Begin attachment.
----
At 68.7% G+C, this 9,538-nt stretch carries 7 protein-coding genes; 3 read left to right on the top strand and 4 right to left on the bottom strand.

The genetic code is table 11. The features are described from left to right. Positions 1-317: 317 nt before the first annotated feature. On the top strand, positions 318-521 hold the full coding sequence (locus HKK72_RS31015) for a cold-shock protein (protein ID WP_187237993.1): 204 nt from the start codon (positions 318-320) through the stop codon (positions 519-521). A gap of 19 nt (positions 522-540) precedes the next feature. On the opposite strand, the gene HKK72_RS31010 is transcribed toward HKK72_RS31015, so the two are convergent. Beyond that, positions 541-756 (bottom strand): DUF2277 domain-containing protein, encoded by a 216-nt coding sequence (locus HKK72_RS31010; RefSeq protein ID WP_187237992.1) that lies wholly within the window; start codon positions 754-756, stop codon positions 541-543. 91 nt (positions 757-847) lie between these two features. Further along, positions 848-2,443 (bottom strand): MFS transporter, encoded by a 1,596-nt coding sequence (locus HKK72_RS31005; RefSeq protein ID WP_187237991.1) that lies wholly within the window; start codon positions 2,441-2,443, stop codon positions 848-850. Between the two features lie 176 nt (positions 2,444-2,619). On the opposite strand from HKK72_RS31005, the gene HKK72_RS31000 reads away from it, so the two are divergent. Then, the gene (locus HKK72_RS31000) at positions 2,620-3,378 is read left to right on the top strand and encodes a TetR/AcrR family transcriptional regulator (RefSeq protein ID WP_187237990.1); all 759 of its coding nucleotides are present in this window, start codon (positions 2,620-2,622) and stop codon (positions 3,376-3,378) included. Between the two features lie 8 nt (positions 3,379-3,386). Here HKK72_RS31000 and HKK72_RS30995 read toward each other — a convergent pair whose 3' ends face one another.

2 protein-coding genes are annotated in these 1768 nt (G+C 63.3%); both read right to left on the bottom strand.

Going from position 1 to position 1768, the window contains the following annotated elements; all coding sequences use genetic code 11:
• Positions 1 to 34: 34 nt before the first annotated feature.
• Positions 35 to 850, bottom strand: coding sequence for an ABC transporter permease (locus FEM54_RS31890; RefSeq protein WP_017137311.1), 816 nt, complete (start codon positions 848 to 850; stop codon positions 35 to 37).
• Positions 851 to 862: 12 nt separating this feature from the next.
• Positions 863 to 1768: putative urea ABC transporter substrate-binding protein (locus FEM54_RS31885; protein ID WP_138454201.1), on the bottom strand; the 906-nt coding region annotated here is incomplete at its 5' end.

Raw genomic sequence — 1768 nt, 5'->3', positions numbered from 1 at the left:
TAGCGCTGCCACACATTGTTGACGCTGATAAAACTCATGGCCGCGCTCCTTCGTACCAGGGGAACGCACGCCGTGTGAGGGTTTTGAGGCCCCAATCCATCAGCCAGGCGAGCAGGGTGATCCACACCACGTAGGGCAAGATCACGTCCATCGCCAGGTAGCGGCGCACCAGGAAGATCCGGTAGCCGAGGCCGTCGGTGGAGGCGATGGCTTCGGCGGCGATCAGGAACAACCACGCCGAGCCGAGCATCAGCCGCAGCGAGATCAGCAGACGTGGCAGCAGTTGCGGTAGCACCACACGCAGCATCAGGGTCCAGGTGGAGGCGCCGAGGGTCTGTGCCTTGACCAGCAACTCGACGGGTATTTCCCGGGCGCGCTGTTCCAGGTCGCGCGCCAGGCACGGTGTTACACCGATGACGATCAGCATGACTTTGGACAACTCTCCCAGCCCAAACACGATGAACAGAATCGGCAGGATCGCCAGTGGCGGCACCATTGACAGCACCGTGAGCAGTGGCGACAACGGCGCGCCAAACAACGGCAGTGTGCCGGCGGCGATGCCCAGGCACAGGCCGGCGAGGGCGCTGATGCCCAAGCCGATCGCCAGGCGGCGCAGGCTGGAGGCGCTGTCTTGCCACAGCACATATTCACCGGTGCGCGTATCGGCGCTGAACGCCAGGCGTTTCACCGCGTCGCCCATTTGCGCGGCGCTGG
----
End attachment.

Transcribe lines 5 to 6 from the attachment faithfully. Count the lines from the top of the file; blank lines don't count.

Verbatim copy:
• Positions 1 to 34: 34 nt before the first annotated feature.
• Positions 35 to 850, bottom strand: coding sequence for an ABC transporter permease (locus FEM54_RS31890; RefSeq protein WP_017137311.1), 816 nt, complete (start codon positions 848 to 850; stop codon positions 35 to 37).